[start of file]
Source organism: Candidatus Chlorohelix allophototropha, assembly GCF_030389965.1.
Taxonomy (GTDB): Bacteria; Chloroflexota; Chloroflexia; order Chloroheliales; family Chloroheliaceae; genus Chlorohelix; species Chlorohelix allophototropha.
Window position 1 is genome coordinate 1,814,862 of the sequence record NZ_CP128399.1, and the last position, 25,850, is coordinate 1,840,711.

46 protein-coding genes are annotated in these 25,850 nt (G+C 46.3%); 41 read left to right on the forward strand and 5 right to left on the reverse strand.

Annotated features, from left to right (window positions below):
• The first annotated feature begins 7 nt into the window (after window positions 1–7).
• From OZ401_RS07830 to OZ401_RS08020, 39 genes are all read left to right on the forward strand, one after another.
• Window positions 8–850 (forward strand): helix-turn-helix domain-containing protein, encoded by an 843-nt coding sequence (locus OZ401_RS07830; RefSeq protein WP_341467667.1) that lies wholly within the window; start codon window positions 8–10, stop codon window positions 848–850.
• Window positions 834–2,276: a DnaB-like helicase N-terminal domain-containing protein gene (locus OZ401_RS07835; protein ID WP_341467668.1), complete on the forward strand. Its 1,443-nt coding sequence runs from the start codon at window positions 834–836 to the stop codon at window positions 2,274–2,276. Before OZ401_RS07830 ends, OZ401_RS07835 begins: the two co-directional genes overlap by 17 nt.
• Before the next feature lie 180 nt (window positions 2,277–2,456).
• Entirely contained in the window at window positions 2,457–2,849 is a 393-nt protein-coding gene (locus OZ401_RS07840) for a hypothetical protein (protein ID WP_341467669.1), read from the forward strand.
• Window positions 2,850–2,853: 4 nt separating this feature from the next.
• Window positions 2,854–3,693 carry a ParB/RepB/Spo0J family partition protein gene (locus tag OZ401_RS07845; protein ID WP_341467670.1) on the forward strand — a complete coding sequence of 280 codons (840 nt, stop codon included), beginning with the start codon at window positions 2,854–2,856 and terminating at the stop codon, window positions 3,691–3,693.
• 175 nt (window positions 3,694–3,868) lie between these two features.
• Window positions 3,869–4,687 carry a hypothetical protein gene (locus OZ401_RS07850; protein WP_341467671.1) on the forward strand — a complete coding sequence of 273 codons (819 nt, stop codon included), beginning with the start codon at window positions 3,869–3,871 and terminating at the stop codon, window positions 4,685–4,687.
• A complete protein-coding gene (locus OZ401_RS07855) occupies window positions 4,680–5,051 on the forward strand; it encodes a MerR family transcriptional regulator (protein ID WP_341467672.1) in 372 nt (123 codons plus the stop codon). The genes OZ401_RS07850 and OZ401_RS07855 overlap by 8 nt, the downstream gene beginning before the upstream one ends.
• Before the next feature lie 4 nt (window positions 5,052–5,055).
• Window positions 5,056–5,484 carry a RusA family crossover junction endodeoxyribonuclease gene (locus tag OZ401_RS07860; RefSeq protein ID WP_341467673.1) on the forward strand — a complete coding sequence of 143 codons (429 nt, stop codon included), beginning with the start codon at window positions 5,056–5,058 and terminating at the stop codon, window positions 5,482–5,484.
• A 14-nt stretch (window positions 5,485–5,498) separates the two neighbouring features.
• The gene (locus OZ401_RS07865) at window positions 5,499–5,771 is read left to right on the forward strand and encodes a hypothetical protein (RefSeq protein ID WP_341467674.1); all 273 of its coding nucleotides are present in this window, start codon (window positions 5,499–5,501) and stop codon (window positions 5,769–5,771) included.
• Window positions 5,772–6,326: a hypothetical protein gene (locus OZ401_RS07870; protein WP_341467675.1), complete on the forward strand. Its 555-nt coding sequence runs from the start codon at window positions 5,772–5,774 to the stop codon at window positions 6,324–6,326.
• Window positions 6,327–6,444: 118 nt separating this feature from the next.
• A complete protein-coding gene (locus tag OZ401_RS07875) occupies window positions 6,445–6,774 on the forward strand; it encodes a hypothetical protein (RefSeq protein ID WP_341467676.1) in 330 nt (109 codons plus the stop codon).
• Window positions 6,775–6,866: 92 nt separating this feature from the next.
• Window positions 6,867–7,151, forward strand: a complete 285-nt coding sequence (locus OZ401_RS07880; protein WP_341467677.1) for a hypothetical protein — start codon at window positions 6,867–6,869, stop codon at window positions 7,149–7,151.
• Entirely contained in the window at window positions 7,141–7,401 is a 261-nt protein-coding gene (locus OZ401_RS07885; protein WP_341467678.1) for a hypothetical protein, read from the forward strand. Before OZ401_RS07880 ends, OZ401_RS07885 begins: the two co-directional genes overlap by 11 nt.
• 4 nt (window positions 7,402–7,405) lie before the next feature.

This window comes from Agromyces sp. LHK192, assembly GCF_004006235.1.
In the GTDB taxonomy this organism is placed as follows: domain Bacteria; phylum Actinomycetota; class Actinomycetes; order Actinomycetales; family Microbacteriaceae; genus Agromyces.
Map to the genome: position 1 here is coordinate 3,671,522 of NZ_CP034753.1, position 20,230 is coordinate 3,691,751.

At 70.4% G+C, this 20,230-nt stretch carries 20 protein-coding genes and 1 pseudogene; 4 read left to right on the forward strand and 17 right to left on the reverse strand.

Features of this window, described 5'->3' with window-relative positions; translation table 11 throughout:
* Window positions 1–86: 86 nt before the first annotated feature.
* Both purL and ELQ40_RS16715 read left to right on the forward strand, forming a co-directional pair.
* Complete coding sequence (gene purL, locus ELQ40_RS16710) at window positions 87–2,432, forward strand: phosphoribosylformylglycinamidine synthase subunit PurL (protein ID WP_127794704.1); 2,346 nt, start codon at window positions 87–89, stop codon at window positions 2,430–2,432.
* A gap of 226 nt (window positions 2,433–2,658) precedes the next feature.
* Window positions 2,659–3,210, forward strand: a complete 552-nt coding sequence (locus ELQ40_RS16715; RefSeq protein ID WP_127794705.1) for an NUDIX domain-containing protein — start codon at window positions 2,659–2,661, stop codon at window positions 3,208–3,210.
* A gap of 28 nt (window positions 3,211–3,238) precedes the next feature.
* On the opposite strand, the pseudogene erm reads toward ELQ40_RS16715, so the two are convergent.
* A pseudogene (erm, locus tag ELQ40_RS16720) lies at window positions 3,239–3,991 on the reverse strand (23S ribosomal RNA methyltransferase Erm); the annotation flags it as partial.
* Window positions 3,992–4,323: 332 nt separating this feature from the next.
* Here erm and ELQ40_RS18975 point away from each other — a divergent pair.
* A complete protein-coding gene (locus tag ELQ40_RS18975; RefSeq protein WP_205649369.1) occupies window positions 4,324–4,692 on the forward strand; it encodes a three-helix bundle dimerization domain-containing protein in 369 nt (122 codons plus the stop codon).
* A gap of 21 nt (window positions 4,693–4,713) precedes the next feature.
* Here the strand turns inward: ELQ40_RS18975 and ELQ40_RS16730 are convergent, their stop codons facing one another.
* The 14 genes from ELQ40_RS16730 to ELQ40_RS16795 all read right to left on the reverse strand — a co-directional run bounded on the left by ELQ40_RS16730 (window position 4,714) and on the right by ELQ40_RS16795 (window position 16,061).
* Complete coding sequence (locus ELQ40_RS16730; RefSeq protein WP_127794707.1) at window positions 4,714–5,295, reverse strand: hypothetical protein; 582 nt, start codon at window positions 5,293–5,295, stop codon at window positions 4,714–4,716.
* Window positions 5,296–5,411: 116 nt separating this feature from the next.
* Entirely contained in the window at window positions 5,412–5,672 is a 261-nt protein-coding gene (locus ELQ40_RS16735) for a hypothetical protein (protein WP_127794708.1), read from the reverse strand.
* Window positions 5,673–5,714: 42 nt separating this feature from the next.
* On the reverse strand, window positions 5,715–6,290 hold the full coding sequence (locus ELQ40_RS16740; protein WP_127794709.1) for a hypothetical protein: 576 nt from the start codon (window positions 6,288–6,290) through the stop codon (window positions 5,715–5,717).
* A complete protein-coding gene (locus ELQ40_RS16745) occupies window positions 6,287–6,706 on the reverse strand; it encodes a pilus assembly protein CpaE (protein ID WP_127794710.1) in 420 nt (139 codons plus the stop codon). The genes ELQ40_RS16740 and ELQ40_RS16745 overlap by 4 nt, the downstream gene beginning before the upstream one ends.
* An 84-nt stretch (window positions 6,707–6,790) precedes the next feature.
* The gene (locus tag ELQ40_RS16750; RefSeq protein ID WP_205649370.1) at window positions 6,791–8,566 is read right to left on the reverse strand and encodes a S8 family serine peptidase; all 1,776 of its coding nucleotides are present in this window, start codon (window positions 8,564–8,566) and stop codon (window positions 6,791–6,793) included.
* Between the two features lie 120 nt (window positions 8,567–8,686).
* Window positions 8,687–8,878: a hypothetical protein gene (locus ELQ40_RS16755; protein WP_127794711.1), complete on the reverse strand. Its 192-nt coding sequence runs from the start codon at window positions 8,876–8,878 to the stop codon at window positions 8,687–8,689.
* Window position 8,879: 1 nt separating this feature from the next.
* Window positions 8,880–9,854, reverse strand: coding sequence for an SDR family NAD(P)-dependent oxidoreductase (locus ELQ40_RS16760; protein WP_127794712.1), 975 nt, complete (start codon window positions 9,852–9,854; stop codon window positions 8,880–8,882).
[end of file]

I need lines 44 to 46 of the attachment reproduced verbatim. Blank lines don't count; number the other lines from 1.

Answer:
* A gap of 21 nt (window positions 4,693–4,713) precedes the next feature.
* Here the strand turns inward: ELQ40_RS18975 and ELQ40_RS16730 are convergent, their stop codons facing one another.
* The 14 genes from ELQ40_RS16730 to ELQ40_RS16795 all read right to left on the reverse strand — a co-directional run bounded on the left by ELQ40_RS16730 (window position 4,714) and on the right by ELQ40_RS16795 (window position 16,061).